DC Current measure with Arduino
The solar energy system at my house delivers all the energy back to the electricity grid. In the Netherlands you will receive money back from the energy company for this. On the one hand because this is only a small amount per kW and because it is expected that this return payment will stop, the idea is to use the generated energy yourself.
The problem with using it yourself is that electrical energy is there when it is not so needed, namely during the day. So we have to find something to store electrical energy. You can do this with batteries, but that is very expensive to purchase. It can also be done by heating water in a boiler and using that water at a time of your choice.
I chose this option.
The boiler is a so-called flow boiler. That is to say, when you tap hot water, cold water flows back into the other side.
The boiler is included in a central heating system, which works on natural gas and which has tap water option. The installation is designed in such a way that if there is no or insufficient hot water in the boiler, the water is heated by the central heating installation.
In other words, even if the sun does not provide enough energy, there is enough hot water. In my case, I use the hot water for shower.
My solar energy system is of the type SolarEdge SE4000H. The important data for the project are:
Max DC voltage 480 Vdc
Operating voltage Range 270 – 480Vdc
Max input current 11.5 Ampdc
Max output power 4000VAac
Installed solar energy is 4.5 kW peak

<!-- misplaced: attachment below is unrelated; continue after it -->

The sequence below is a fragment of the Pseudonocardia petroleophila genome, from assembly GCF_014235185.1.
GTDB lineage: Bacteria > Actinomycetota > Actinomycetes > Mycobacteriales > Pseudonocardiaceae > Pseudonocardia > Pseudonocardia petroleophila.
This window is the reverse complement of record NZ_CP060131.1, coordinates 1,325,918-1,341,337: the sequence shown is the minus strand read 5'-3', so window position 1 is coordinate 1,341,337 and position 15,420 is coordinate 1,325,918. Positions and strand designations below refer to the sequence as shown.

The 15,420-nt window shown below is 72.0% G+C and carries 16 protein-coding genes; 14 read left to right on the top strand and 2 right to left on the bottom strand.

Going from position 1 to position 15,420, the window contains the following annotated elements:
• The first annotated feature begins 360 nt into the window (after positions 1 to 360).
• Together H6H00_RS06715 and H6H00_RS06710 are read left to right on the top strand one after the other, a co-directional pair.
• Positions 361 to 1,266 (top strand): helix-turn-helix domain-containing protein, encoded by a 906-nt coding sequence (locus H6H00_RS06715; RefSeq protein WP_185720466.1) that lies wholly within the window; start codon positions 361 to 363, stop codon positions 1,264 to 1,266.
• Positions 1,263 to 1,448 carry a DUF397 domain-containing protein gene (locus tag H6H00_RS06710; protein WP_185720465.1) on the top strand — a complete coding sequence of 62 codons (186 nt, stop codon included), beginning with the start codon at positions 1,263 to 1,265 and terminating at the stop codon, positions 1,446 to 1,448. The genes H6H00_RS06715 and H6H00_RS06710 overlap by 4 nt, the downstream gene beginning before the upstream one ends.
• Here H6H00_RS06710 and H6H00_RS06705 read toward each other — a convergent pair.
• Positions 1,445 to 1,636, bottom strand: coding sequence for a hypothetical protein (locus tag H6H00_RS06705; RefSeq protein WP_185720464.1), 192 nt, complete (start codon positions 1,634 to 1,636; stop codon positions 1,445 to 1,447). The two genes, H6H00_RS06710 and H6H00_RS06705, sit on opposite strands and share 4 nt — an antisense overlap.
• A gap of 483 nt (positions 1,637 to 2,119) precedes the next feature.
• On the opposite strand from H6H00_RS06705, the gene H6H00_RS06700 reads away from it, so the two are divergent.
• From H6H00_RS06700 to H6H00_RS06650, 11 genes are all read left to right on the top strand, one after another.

User experience is that of the 4.5kW peak installed power we generate a maximum of 3.5kW.
A warning is in order here !! Direct current is a very dangerous type of current. Although the danger of electrocution is many times lower than with alternating current, it can cause a fire much easier. A slight corrosion on the link or bridging contacts can be sufficient for disintegration and eventual fire. It is very important to have your installation checked regularly by a professional !!
The above was also the reason to measure the direct current generated by the solar cells without contact.
How the system works
My boiler has a consumption of 800 W. This means a current of about 3.5 Amp. At DC level this will be about 4 Amp if you take into account conversion loss. So what we want is to determine a direct current of about 4 Amp or higher and let switch a relay on it. They relay is used to switch the boiler element “on”. This prevents the boiler from being switched “on” when there is too little sun. In the Netherlands, electricity per Kwh is 3.5 times as expensive as the equivalent of gas. Hence this exercise.